3.Dillon SP et al. (2012) Sex chromosome aneuploidies among men with systemic lupus erythematosus. J Autoimmun 38:J129-J134.Dillon SP, 2012<br>

      4.Forsdyke DR (2009) X chromosome reactivation perturbs intracellular self/not-self discrimination. Imm Cell Biol (2009) 87:525-528. Forsdyke DR, 2009<br>

      5.Forsdyke DR (2012) Ohno's hypothesis and Muller's paradox: sex chromosome dosage compensation may serve collective gene functions. BioEssays 34:930-933. Forsdyke DR, 2012


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    1. On 2016 Apr 06, Donald Forsdyke commented:

      PROTEIN SIZE AND CONCENTRATION DETERMINE DOSAGE-SENSITIVITY?

      With the goal of understanding “the evolution of incomplete sex chromosome dosage compensation mechanisms in general,” the authors confirm that, among dosage-sensitive genes, those whose products specifically engage in stoichiometric complexes with other gene products, have a high degree of dosage-compensation. However, most genes are not dosage-limited by stoichiometry and “perplexing questions” remain. It is suggested that “certain loci … simply lack dosage effects” (my italics). In other words, certain loci “simply” contribute more to dosage effects than others.

      While far from simple, this proposal is consistent with dosage compensation being more concerned with collective protein functions than with the specific functions of individual proteins (1). In the crowded cytosol the protein collective should exert an entropy-driven aggregation pressure on individual proteins, as part of a process of intracellular self/not-self discrimination (2). It is predicted that small, low concentration, proteins, will hardly influence aggregation pressure, so here there is no necessity for dosage compensation between the sexes. However, large, high concentration, proteins will greatly influence aggregation pressure, so here regulation of dose, on a gene-by-gene basis or otherwise, should be critical. Failure to regulate such dosage in human females would explain their susceptibility to autoimmune diseases (3-5).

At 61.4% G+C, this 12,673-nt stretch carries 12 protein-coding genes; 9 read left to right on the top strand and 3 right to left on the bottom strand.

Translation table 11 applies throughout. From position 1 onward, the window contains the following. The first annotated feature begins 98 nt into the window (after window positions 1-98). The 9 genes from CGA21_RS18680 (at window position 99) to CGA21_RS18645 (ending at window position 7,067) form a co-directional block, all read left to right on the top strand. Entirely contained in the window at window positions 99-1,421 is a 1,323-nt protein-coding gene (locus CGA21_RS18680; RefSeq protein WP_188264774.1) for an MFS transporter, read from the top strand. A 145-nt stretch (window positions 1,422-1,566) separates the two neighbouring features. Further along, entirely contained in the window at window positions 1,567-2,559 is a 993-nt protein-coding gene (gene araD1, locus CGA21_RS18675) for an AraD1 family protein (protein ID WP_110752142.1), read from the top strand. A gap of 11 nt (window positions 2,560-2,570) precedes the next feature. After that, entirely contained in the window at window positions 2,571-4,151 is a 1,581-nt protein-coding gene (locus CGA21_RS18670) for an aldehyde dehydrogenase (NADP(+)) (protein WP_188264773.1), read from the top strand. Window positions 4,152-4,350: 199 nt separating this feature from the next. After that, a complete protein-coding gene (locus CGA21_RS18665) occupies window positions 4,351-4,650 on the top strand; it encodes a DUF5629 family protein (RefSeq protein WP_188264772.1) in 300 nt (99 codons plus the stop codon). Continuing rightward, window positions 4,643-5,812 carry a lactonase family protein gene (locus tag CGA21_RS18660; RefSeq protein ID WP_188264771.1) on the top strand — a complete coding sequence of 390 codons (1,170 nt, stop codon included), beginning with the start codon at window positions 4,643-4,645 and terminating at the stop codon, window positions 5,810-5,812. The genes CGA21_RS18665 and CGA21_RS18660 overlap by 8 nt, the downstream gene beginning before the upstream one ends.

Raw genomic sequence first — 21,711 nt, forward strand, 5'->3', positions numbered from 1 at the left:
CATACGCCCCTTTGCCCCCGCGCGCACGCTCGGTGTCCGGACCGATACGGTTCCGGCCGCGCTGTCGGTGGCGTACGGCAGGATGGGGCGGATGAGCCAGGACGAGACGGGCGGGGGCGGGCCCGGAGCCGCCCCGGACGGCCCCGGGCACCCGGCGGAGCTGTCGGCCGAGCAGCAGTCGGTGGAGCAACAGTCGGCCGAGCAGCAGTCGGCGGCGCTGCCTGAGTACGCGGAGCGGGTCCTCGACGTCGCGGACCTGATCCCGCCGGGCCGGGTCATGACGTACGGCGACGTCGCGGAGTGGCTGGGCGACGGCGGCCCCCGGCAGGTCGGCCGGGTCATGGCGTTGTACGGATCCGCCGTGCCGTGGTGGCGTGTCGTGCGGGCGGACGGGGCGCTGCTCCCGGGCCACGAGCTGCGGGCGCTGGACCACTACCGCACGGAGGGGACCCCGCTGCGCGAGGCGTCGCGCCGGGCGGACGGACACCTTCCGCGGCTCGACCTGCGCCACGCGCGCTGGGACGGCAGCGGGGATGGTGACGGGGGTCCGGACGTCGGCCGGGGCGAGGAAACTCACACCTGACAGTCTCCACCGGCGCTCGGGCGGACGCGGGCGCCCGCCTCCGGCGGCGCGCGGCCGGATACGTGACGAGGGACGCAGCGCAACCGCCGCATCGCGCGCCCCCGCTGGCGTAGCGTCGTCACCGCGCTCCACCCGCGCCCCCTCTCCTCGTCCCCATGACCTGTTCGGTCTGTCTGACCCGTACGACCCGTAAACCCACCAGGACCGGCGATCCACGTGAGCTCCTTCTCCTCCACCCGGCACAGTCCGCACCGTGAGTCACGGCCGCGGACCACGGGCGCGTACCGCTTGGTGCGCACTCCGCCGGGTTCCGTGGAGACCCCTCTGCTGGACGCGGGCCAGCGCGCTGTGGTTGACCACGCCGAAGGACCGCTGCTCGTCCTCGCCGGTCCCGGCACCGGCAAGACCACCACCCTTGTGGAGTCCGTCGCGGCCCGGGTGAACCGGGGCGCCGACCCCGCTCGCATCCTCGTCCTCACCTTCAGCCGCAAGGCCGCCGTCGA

1.Forsdyke DR (1994) Relationship of X chromosome dosage compensation to intracellular self/not-self discrimination: a resolution of Muller's paradox? J Theor Biol 167:7-12. Forsdyke DR, 1994

      2.Forsdyke DR (2009) X chromosome reactivation perturbs intracellular self/not-self discrimination. Imm Cell Biol (2009) 87:525-528.Forsdyke DR, 2009

      3.Dillon SP et al. (2012) Sex chromosome aneuploidies among men with systemic lupus erythematosus. J Autoimmun 38:J129-J134. Dillon SP, 2012

      4.Forsdyke DR (2012) Ohno's hypothesis and Muller's paradox: sex chromosome dosage compensation may serve collective gene functions. BioEssays 34:930-933. Forsdyke DR, 2012

      5.Wang J et al. (2016) Unusual maintenance of X chromosome inactivation predisposes female lymphocytes for increased expression from the inactive X. Proc Natl Acad Sci USA doi/10.1073/pnas.1520113113 Wang J, 2016


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    1. On 2016 Apr 28, Donald Forsdyke commented:

      RNAS ENCODING HBZ AND EBNA1 PROTEINS ARE BOTH PURINE-LOADED